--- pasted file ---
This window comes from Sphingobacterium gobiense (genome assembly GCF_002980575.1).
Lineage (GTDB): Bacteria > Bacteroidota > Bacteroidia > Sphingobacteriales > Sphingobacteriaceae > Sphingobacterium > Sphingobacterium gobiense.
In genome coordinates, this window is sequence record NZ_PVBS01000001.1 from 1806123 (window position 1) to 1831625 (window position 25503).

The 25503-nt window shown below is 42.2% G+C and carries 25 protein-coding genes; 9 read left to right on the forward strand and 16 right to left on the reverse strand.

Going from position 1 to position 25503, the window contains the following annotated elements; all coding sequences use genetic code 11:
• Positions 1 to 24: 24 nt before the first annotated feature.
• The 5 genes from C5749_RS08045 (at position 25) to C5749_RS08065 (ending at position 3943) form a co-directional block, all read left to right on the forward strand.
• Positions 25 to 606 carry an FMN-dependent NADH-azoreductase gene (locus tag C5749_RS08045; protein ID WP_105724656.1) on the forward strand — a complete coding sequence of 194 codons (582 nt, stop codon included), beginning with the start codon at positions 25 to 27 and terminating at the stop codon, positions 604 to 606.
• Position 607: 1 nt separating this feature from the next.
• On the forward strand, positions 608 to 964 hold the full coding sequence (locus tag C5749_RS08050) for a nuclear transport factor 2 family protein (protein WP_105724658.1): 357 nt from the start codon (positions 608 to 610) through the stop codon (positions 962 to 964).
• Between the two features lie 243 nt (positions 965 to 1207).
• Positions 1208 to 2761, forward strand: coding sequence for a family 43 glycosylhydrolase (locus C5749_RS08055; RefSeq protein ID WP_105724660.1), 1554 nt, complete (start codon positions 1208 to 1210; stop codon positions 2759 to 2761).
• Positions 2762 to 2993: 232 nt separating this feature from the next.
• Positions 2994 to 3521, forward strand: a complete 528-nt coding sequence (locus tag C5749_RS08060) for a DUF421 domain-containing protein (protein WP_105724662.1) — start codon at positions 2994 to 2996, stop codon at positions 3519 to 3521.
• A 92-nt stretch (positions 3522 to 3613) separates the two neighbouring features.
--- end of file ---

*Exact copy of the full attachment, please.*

This window comes from Sphingobacterium gobiense (genome assembly GCF_002980575.1).
Lineage (GTDB): Bacteria > Bacteroidota > Bacteroidia > Sphingobacteriales > Sphingobacteriaceae > Sphingobacterium > Sphingobacterium gobiense.
In genome coordinates, this window is sequence record NZ_PVBS01000001.1 from 1806123 (window position 1) to 1831625 (window position 25503).

The 25503-nt window shown below is 42.2% G+C and carries 25 protein-coding genes; 9 read left to right on the forward strand and 16 right to left on the reverse strand.

Going from position 1 to position 25503, the window contains the following annotated elements; all coding sequences use genetic code 11:
• Positions 1 to 24: 24 nt before the first annotated feature.
• The 5 genes from C5749_RS08045 (at position 25) to C5749_RS08065 (ending at position 3943) form a co-directional block, all read left to right on the forward strand.
• Positions 25 to 606 carry an FMN-dependent NADH-azoreductase gene (locus tag C5749_RS08045; protein ID WP_105724656.1) on the forward strand — a complete coding sequence of 194 codons (582 nt, stop codon included), beginning with the start codon at positions 25 to 27 and terminating at the stop codon, positions 604 to 606.
• Position 607: 1 nt separating this feature from the next.
• On the forward strand, positions 608 to 964 hold the full coding sequence (locus tag C5749_RS08050) for a nuclear transport factor 2 family protein (protein WP_105724658.1): 357 nt from the start codon (positions 608 to 610) through the stop codon (positions 962 to 964).
• Between the two features lie 243 nt (positions 965 to 1207).
• Positions 1208 to 2761, forward strand: coding sequence for a family 43 glycosylhydrolase (locus C5749_RS08055; RefSeq protein ID WP_105724660.1), 1554 nt, complete (start codon positions 1208 to 1210; stop codon positions 2759 to 2761).
• Positions 2762 to 2993: 232 nt separating this feature from the next.
• Positions 2994 to 3521, forward strand: a complete 528-nt coding sequence (locus tag C5749_RS08060) for a DUF421 domain-containing protein (protein WP_105724662.1) — start codon at positions 2994 to 2996, stop codon at positions 3519 to 3521.
• A 92-nt stretch (positions 3522 to 3613) separates the two neighbouring features.